As a result, his children stopped having nightmares. Since then, Ismail hungered for the Word and began reading the Bible. He compared what the Bible said with the teachings of the Qur’an.

Ismail explained, “There’s nowhere in the book, nobody can find anywhere where Allah says, if you do this you will go to heaven. There is only one way and that is if you get murdered in the way of jihad. I now know the truth. Jesus is as real as you and me. He has created us. And only through His blood, can we come to God the Father. And He is an amazing, compassionate, graceful, forgiving God.”

Permanent link to this article: http://discerningthetimes.me/?p=9132

Israel Blamed For Early Morning Airstrikes Over Damascus As Syrian Air Defense Claims Missiles Shot Down

Days after US-led airstrikes hit Homs and Damascus on April 14, Syrian Twitter accounts blamed Israel for alleged strikes on Tuesday morning. The first reports emerged around 1:30am. Al Sura Media claimed fighter jets had targeted Syria’s T4 airbase, where Iranian troops are alleged to be present. On Monday Hezbollah’s Deputy Secretary General Naim Qassem warned that Iran and Israel are nearing open war as tensions are very high in Syria.

by Geoffrey Grider April 16, 2018

Syrian media and locals reported air strikes and Syrian air defense launching rockets in response in the early hours of Tuesday. According to initial reports, the strikes may have targeted Al-Sayrat airbase and rural Homs, as well as areas around Damascus.

“The burden of Damascus. Behold, Damascus is taken away from being a city, and it shall be a ruinous heap.” Isaiah 17:1 (KJV)

EDITOR’S NOTE: If you thought that the US led airstrikes with France and the UK were all that was going to happen in Syria, you would be mistaken. Early Tuesday morning in the Middle East today, as of yet unidentified aircraft fired missiles over Iranian-held military installations in both Homs and Damascus. The Syrian Air Defenses claimed to have shot down 8 incoming missiles from what they say is the Israeli Air Force. Israel and Iran are very nearly at the open war stage of their conflict, and it would seem at this point that a full-fledged regional war is just about unavoidable. 29 days until May 14th…but who’s counting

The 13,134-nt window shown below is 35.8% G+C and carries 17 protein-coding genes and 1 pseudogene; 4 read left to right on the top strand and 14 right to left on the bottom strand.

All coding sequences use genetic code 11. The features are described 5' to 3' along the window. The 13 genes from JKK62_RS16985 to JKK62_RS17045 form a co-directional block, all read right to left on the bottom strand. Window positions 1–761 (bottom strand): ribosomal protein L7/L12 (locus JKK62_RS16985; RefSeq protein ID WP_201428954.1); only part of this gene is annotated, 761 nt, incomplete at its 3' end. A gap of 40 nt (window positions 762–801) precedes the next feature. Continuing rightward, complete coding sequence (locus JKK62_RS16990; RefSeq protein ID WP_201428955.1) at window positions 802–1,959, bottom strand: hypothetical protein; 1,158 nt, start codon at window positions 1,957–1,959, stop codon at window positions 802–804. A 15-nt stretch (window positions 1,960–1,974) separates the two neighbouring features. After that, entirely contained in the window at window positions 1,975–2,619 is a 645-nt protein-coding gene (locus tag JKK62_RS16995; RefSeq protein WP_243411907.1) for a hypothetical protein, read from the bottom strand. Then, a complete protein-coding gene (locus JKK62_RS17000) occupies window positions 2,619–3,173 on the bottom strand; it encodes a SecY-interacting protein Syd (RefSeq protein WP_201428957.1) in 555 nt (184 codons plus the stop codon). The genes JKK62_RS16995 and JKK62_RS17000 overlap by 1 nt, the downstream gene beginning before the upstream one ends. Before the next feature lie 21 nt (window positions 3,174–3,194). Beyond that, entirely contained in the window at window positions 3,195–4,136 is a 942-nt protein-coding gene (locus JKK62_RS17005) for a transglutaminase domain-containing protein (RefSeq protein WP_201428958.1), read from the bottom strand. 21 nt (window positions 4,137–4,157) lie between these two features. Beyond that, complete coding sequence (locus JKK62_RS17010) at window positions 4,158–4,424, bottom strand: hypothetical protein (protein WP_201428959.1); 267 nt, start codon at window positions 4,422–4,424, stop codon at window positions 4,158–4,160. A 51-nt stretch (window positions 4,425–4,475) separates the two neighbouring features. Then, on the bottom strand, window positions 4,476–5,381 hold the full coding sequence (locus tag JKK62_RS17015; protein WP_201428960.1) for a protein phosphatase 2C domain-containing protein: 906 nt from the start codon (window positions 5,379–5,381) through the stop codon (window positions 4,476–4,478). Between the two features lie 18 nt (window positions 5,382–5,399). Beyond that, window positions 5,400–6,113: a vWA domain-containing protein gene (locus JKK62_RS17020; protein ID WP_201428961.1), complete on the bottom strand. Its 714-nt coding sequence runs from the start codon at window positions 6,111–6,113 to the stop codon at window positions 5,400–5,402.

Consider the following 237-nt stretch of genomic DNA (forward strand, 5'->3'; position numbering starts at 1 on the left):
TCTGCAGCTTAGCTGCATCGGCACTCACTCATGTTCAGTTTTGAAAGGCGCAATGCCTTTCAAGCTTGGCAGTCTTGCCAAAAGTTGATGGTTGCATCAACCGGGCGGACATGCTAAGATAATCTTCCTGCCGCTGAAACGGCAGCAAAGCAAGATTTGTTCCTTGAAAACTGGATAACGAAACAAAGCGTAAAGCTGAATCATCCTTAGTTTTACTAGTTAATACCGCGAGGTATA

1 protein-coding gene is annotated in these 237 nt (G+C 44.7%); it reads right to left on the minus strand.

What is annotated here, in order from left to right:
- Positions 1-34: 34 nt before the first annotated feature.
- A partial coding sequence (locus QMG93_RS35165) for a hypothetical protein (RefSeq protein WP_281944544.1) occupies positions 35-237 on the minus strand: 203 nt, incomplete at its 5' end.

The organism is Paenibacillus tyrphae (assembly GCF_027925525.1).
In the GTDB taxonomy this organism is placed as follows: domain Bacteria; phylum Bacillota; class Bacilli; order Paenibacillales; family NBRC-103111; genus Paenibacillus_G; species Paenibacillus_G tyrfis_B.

Days after US-led airstrikes hit Homs and Damascus on April 14, Syrian Twitter accounts blamed Israel for alleged strikes on Tuesday morning. The first reports emerged around 1:30am. Al Sura Media claimed fighter jets had targeted Syria’s T4 airbase, where Iranian troops are alleged to be present.

On Monday Hezbollah’s Deputy Secretary General Naim Qassem warned that Iran and Israel are nearing open war as tensions are very high in Syria.

Syria’s Sana Ajel news claimed anti-aircraft units responded to an attack in Shayrat airbase near Homs. That was the same airbase the US struck in 2017 in response to a chemical weapons attack at Khan Sheikhoun.

Syrian media says the country’s military has confronted an “aggression” and has shot down missiles over Homs. Although no confirmation of who launched the strike, local media has blamed Israel. The Pentagon denied there being new US military activity in the area. Up to 9 missiles were intercepted and destroyed by the Syrian Armed Forces, a military source said. According to yet unconfirmed reports, the missiles entered Syrian airspace from Lebanon. source